The internet is a key information source for individuals with cancer, and the use of both websites and social media for this purpose has been rising in recent years. Information abounds on symptoms, treatments, and other topics. So does misinformation. “There is a lot of mixed information on the sea of the internet,” Aisha Langford, PhD, MPH, an assistant professor of population health at the New York University School of Medicine, told Cancer Therapy Advisor.
“More and more patients are using the internet,” said Christian Keinki, MD, MSc, an internist at the German Cancer Society in Berlin, in an interview with Cancer Therapy Advisor. “And they’re searching for information.”
Physicians remain the preferred, most trusted source of health facts, but in recent years, the internet has equaled or surpassed their importance. Internet use by cancer survivors rose 25% between 2005 and 2017, according to one study.1 In a survey by Dr Keinki and colleagues of 398 users of cancer-themed Facebook groups, 77.4% used the internet for information, compared with 62.1% who learned from oncologists.2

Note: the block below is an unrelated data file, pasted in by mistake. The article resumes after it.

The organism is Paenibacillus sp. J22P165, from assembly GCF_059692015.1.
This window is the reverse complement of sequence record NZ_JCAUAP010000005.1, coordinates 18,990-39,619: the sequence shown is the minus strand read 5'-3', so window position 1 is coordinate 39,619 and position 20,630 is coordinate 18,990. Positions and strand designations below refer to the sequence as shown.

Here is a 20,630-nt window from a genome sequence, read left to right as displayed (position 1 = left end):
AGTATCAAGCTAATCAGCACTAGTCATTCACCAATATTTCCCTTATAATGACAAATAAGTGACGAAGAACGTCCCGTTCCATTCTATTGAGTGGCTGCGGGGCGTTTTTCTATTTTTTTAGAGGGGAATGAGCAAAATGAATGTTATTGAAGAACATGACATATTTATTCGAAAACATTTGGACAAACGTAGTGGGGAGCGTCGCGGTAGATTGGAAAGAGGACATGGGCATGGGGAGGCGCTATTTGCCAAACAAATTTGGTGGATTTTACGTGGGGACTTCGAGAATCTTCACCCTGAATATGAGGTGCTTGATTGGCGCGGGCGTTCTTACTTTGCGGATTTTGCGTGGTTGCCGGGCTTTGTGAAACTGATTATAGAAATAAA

Patients most often use internet research shortly after diagnosis, and while waiting for treatment.1 They may seek information not provided during doctor’s appointments. That can be beneficial, Dr Keinki said. Patients are more informed and can make collaborative treatment decisions with their doctors as a result. In fact, studies suggest that better-informed patients benefit from improved awareness, higher adherence to treatments, and better clinical outcomes.2